50 Favorite Bucks of the Century

by Alex Boeder
Bucks.com Writer

Everyone will have a different list of favorite players. Does anyone (any Bucks fan) have a different favorite player (favorite Bucks player)?

This list is exclusive to the 2000s, to sync with when I have the strongest memories of watching the team. So, no Alvin Robertson. And everything here is liable to change every day. It changed every day I was working on it (though the top 10 stayed secure).

Fifty favorite players for 50 years of the Milwaukee Bucks Basketball Club.

50. Kenyon Martin

2015

Before his first game with the Bucks (just in after signing a 10-day contract), Kenyon was asked by an assistant coach in the locker room if he wanted to watch tape on the opponent. He kept on walking, proclaiming: “Nah, I play everyone the same.” Which is to say, Kenyon Martin was the number one pick in the 2000 draft and he knew that to be fact, and fifteen years later, he was still the number one pick in the 2000 draft and he still knew that to be fact.

49. Mo Williams

2004–2008

Purest distillation of the 2004–2008 Bucks epoch: The Mo Williams Show.

48. Jabari Parker

2016–Present

It was written that anyone who does what needs to be done with a perfect Jason Terry pass (nearly every Jason Terry pass in 2016–17 was a perfect Jason Terry pass) like this gets a spot.

47. Andrew Bogut

Years: 2005–2012

Bogut’s true apex only lasted a couple years, and more specifically, a couple months, in the middle of the 2009–10 season, when he was perhaps the best defensive player in the league for the hottest team in the league. (Long before that, he high-fived invisible teammates.)

46. Ish Smith

2012–13

Ish only played 138 minutes for the Bucks, but some of those minutes were some of the most refreshing guard minutes on the Bucks in 6 team.

45. Brandon Jennings

2009–13

Things fell apart. But there were times in the fall and winter of 2009 (and even again in the spring of 2009) when it felt like the Bucks had something. And it wasn’t that they didn’t, it just wasn’t lasting.

44. Jared Dudley

2014–15

Precisely the guy who would whip this two-handed, overhead, cross-court inbound pass to Jerryd Bayless for the game-winning layup in Game 4 against the Bulls in 2015. Dudley did not move well, but he moved especially well to the right places, and the ball moved well from him.

43. Brandon Knight

2013–2015

He was just goodenough to (sometimes) make you think that he might be the answer (or an answer) at point guard. Sometimes. Knight was a gifted player yet a dichotomous one whose hard work and tough luck felt tied together on an ever-bizarre, ever-upward trajectory.

42. Ekpe Udoh

2011–2014

By age 24, Ekpe had a book club and an old-man game.

41. Sterling Brown

2017–Present

Pays attention on defense, holds follow-through.

40. Beno Udrih

2011–13

Beno was best known for his pull-up jumper in transition. Who else could be best known for such a thing except Beno.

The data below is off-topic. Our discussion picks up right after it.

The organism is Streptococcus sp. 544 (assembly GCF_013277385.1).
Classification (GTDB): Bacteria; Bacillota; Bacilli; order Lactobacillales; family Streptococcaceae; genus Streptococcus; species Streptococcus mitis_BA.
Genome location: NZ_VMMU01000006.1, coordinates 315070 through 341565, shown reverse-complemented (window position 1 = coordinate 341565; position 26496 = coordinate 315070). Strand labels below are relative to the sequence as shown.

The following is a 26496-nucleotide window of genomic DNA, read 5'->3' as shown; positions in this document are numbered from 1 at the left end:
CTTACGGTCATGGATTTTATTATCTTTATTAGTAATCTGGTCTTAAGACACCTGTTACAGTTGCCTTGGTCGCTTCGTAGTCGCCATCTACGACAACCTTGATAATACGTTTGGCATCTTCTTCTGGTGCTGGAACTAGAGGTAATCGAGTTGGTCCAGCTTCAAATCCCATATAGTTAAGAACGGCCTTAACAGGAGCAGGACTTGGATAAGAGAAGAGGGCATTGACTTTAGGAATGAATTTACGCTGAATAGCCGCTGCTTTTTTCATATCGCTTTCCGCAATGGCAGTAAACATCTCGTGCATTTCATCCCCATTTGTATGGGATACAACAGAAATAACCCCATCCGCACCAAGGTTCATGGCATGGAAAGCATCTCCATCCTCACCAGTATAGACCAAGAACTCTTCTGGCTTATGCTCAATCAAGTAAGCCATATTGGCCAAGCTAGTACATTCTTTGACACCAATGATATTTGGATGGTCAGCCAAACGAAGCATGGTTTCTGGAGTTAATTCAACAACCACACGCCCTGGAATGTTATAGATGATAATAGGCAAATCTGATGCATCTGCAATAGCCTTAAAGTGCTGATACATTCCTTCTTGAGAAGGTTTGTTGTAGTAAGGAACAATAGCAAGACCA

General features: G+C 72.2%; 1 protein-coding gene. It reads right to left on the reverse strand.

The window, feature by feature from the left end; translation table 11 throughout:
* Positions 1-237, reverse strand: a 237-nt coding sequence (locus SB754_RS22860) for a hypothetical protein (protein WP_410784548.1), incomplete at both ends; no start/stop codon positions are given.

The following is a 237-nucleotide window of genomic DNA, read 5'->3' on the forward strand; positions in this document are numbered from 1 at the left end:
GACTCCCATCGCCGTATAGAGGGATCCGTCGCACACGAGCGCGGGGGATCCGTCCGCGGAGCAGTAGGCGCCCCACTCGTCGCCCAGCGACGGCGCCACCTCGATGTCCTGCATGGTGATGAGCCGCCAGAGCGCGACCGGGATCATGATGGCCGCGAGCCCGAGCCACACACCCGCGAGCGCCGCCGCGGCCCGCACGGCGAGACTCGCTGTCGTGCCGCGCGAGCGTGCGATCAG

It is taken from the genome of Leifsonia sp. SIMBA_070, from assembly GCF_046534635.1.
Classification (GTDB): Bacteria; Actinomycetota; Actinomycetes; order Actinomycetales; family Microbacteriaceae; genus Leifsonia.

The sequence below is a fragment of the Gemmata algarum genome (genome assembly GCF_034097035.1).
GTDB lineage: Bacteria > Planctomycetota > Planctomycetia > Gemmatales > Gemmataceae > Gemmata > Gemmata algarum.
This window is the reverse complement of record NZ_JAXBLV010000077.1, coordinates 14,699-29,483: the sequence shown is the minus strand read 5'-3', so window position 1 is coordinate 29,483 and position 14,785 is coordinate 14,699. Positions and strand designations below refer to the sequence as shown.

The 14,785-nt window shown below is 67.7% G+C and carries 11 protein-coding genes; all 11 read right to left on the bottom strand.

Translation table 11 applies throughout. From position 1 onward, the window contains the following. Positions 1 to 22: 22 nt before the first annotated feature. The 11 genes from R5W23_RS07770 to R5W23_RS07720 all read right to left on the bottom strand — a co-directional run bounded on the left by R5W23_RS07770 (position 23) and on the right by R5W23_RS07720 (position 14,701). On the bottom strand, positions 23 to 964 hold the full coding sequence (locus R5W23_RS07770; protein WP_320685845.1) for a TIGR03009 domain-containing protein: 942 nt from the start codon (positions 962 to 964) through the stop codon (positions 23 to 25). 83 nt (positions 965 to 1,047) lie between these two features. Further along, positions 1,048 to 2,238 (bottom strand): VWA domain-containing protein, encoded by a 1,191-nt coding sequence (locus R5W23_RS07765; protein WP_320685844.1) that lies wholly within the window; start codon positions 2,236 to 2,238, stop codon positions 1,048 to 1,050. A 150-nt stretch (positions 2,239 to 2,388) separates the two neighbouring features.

39. Darvin Ham

1999–2002

Ham could (and did) throw down a bit. That is pretty much all anyone will ever tell you. That was the main thing.

38. Damir Markota

2006–07

The Damir Markota Experience!

37. Larry Sanders

2010–2015

Regardless, he was fun to watch on defense.

36. Gustavo Ayon

2012–13

Ayon had footwork in the post and rebounded demonstratively.

35. Scott Williams

1999–2001

Some of my earliest NBA-watching memories were those early 1990s Bulls teams with Scott Williams. He won a few rings in Chicago, and, may have gotten one in Milwaukee if he hadn’t been suspended for this flagrant foul on Allen Iverson in Game 6 of the 2001 Eastern Conference Finals. (Very probably not, but maybe.)

34. Richard Jefferson

2008–09

The Bucks traded Yi Jianlian and Bobby Simmons for Jefferson. Shortly thereafter, the Bucks drafted Joe Alexander. This, the era of Yi and Joe Alexander, was, naturally, the time that I decided to start obsessively writing about the Bucks.

33. Kendall Marshall

2014–15

While he had those early, pinpoint, quick passes, he also had an equally slow shot release, and as such, bombed threes from really far away, to give himself space.

32. Khris Middleton

2013–Present

Shooter’s touch. Pretty good at everything.

31. Keith Van Horn

2003–2005

Van Horn, who peaked particularly early rather than at age 28 and 29 while in Milwaukee, wore high socks and a comically oversized jersey and matching shorts.

30. Shaun Livingston

2011–12

Honed that smooth 11-footer game a few years before finding gold out west.

29. Malcolm Brogdon

2016–Present

Full-time reverse layup practitioner Malcolm Brogdon also offers the occasional reverse dunk, occasionally deployed on LeBron James.

28. O.J. Mayo

2013–2016

Mayo had an aesthetically-pleasing shooting form and release. The ball did not go in as much as it should have, in Milwaukee. Nevertheless, one week, he helped beat the 24–0 Warriors and then in the rematch that same week touched Draymond’s head after the game. Although only 28, and although fighting through personal troubles, he became the vet, ready to stand up for his younger teammates, or confront Jimmy Butler or whomever.

27. John Henson

2012–2018

At once playful and the antagonist who blocks, taunts, and gets and chased by Matt Barnes.